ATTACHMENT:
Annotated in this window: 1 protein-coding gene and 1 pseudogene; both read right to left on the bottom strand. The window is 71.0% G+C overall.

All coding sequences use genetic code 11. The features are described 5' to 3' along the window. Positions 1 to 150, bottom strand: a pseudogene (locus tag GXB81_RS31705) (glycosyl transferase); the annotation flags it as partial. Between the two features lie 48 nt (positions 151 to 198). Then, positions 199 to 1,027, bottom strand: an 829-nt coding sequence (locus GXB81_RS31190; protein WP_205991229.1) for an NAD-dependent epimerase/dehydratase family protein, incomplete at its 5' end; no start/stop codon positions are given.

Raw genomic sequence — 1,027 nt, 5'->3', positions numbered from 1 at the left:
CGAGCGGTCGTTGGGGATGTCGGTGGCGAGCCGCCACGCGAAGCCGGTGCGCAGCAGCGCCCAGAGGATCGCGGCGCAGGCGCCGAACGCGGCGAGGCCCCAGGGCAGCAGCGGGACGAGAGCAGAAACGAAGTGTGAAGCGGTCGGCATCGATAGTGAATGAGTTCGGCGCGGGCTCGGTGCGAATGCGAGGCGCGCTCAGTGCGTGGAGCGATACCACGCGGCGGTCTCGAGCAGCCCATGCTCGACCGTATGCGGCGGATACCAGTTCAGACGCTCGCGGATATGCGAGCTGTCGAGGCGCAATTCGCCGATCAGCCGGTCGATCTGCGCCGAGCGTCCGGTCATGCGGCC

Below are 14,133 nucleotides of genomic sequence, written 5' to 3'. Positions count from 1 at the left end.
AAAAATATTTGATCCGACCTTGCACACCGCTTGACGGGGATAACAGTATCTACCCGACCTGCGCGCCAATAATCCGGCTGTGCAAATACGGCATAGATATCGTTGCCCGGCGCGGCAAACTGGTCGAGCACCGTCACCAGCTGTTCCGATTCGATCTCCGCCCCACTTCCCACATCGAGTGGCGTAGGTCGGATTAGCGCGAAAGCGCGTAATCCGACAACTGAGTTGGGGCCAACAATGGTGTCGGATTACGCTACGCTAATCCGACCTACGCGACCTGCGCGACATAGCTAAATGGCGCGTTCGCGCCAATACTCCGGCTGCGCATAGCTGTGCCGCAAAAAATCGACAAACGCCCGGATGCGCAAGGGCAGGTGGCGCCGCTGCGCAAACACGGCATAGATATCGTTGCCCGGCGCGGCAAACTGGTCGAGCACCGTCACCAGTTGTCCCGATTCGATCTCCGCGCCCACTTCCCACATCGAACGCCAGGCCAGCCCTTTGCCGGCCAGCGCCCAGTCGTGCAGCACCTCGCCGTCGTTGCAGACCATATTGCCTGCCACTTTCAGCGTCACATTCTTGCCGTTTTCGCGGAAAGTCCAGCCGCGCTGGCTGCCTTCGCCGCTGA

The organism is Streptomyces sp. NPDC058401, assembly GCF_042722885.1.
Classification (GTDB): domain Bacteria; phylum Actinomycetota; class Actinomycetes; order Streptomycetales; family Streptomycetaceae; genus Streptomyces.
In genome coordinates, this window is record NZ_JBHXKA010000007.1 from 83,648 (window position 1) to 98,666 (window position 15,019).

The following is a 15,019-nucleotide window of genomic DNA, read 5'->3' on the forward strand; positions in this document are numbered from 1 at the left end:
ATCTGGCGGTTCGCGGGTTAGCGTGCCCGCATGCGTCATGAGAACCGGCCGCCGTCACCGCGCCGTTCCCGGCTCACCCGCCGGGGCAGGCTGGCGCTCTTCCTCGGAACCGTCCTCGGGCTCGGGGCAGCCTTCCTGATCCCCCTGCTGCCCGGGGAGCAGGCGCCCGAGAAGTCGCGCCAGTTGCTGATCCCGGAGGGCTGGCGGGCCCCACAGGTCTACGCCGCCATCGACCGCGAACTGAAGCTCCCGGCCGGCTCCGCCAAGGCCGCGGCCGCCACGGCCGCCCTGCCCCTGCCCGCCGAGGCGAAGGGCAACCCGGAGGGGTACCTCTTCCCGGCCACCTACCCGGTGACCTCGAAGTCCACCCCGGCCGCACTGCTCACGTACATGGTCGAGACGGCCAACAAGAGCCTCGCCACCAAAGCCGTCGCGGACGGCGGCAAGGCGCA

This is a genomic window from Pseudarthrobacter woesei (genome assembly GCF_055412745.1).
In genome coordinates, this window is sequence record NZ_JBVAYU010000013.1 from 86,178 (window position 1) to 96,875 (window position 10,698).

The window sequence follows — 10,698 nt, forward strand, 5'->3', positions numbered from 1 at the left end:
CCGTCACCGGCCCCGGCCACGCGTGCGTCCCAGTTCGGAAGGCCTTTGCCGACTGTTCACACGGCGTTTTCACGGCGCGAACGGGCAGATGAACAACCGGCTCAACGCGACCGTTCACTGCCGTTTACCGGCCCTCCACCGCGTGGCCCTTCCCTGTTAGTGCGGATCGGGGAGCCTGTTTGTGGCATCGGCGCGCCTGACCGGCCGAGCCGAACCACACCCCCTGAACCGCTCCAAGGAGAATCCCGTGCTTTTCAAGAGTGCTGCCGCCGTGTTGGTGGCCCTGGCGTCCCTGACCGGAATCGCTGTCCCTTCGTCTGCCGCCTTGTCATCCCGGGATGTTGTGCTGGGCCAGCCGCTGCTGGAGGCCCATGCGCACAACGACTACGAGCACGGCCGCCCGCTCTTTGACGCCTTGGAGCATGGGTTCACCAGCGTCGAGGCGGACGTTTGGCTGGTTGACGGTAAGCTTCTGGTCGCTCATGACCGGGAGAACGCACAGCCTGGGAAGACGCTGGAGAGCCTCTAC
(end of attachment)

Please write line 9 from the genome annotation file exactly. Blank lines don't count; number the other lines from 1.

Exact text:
In genome coordinates, this window is record NZ_JBHXKA010000007.1 from 83,648 (window position 1) to 98,666 (window position 15,019).